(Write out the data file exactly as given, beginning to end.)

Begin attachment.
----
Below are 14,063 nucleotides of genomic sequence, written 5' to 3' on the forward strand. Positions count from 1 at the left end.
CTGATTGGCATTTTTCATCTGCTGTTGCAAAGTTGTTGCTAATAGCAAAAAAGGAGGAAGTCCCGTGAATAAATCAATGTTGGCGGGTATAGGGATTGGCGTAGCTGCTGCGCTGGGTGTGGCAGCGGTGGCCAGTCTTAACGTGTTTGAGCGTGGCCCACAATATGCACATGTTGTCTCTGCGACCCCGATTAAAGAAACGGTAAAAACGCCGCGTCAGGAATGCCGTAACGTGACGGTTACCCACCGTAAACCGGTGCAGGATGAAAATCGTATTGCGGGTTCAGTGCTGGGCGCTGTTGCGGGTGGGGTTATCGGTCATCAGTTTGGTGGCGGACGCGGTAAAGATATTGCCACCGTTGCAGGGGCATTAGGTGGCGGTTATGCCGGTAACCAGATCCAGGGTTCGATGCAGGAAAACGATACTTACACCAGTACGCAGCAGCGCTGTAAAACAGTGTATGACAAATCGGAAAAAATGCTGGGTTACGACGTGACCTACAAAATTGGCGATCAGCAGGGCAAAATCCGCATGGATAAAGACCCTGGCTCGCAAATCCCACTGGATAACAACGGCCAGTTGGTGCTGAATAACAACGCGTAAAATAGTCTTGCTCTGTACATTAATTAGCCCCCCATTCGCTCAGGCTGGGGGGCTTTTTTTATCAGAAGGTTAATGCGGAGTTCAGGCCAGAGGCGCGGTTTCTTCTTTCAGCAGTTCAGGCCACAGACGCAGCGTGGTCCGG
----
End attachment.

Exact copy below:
Below are 14,063 nucleotides of genomic sequence, written 5' to 3' on the forward strand. Positions count from 1 at the left end.
CTGATTGGCATTTTTCATCTGCTGTTGCAAAGTTGTTGCTAATAGCAAAAAAGGAGGAAGTCCCGTGAATAAATCAATGTTGGCGGGTATAGGGATTGGCGTAGCTGCTGCGCTGGGTGTGGCAGCGGTGGCCAGTCTTAACGTGTTTGAGCGTGGCCCACAATATGCACATGTTGTCTCTGCGACCCCGATTAAAGAAACGGTAAAAACGCCGCGTCAGGAATGCCGTAACGTGACGGTTACCCACCGTAAACCGGTGCAGGATGAAAATCGTATTGCGGGTTCAGTGCTGGGCGCTGTTGCGGGTGGGGTTATCGGTCATCAGTTTGGTGGCGGACGCGGTAAAGATATTGCCACCGTTGCAGGGGCATTAGGTGGCGGTTATGCCGGTAACCAGATCCAGGGTTCGATGCAGGAAAACGATACTTACACCAGTACGCAGCAGCGCTGTAAAACAGTGTATGACAAATCGGAAAAAATGCTGGGTTACGACGTGACCTACAAAATTGGCGATCAGCAGGGCAAAATCCGCATGGATAAAGACCCTGGCTCGCAAATCCCACTGGATAACAACGGCCAGTTGGTGCTGAATAACAACGCGTAAAATAGTCTTGCTCTGTACATTAATTAGCCCCCCATTCGCTCAGGCTGGGGGGCTTTTTTTATCAGAAGGTTAATGCGGAGTTCAGGCCAGAGGCGCGGTTTCTTCTTTCAGCAGTTCAGGCCACAGACGCAGCGTGGTCCGG